“Who are you calling a fucking clown?”
Much of what has happened in both the financial and political world recently has simply been as a result of poor governance. The latest example can be found in the way that the Speaker of the House of Commons has conducted himself following the search of Damian Green’s Westminster office.
The Speaker has said that the police did not have a search warrant. The Police only need a search warrant if they are denied permission to search premises. All that the police have to do is to satisfy themselves that the person from whom they are seeking permission has the right to grant such permission. Because they sought permission from the Serjeant at Arms, they acted correctly.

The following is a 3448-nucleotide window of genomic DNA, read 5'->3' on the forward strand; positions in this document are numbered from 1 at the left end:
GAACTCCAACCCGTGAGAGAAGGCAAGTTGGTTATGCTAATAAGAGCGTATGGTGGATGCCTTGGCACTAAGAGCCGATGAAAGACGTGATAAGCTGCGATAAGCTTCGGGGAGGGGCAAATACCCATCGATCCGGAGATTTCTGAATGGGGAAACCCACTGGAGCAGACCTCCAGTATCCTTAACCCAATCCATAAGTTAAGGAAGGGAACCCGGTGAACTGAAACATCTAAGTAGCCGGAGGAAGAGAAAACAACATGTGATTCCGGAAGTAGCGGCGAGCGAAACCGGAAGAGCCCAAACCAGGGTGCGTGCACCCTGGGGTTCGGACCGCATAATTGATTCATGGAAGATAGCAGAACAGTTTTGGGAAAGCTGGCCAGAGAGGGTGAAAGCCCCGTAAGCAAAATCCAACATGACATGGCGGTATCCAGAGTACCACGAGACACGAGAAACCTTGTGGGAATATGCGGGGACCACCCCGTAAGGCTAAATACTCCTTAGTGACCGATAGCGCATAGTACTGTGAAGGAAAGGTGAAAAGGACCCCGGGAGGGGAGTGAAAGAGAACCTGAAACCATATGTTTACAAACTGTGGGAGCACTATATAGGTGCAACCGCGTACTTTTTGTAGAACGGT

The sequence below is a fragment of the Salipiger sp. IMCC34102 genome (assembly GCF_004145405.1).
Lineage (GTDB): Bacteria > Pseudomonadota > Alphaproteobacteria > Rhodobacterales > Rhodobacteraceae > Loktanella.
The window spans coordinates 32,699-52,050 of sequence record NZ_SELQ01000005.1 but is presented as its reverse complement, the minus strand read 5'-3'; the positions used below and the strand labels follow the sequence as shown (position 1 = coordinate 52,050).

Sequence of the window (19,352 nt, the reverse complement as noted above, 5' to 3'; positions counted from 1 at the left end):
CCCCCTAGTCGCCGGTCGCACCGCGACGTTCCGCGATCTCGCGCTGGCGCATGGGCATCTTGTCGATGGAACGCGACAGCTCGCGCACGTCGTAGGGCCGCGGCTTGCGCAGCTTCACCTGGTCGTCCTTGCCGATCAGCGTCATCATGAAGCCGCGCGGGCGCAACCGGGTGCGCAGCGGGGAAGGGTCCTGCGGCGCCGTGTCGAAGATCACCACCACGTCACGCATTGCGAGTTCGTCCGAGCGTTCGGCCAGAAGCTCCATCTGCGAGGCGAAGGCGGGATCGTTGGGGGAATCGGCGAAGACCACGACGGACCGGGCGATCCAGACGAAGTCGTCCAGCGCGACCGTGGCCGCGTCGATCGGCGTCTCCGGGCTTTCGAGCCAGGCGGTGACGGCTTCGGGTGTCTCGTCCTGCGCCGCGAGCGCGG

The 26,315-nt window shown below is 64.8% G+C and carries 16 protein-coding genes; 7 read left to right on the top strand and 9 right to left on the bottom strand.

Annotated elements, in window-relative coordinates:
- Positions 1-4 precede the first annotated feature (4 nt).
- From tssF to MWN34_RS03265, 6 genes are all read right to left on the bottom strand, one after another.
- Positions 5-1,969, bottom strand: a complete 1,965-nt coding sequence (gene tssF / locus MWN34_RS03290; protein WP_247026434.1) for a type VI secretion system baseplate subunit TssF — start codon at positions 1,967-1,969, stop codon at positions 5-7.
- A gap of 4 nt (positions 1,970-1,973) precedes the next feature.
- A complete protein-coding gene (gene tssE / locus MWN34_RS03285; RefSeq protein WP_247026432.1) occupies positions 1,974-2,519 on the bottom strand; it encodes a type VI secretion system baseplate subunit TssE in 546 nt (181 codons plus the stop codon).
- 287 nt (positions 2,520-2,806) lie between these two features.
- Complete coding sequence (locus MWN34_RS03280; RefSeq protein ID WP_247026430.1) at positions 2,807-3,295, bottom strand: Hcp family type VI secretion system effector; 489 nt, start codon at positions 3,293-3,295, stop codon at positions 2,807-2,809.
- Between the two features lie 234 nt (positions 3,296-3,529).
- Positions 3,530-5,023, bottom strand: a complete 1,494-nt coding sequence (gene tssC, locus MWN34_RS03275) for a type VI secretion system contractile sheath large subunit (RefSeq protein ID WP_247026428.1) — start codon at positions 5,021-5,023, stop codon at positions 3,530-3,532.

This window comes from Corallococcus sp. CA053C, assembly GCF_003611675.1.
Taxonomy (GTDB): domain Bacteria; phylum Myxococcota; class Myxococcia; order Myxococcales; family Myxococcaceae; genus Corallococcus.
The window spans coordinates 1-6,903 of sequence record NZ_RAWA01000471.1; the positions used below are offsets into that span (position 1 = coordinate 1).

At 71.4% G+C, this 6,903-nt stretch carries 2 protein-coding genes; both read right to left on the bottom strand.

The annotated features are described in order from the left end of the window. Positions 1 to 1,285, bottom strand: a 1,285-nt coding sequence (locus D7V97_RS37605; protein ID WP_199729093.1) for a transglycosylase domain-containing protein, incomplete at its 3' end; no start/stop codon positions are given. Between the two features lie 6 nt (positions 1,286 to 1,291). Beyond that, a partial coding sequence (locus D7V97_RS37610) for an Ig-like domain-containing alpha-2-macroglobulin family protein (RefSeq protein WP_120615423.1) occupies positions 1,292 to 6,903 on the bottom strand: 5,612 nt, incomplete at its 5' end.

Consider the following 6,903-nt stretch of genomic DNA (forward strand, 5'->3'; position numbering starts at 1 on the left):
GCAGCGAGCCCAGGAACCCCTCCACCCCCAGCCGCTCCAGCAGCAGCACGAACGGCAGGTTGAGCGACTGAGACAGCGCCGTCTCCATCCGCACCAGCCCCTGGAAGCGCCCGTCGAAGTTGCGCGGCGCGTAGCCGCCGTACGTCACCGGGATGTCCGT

The Speaker is wriggling and the question of the Police search warrant is a huge red herring. Michael “Coco” Martin appears to be “doing a Pontius Pilate” and not supporting the Serjeant at Arms.
The “search-warrant-red-herring” masks a much wider and more profound issue – it is the difference between responsibility and accountability. It was the Speaker who hired the Serjeant at Arms and although he has delegated responsibility, he has not delegated either managerial or constitutional accountability. That remains with him.
The choice that he has is a stark one. If he believes that the Serjeant at Arms acted illegally or exceeded her authority – she has to go, closely followed by the Speaker. If he believes that she acted correctly, he must give her his full (public) support.
No more scapegoat-hunting and mealy-mouthed statements please. This is a straightforward management issue and it certainly does not warrant what has become the Prime Minister’s stock delaying tactic – an enquiry.
( I wonder how the PM would feel if the policeman who opens and closes the door to No 10 allowed the Plod to enter the premises and search through the PM’s desk because they believed that he had somehow acted illegally).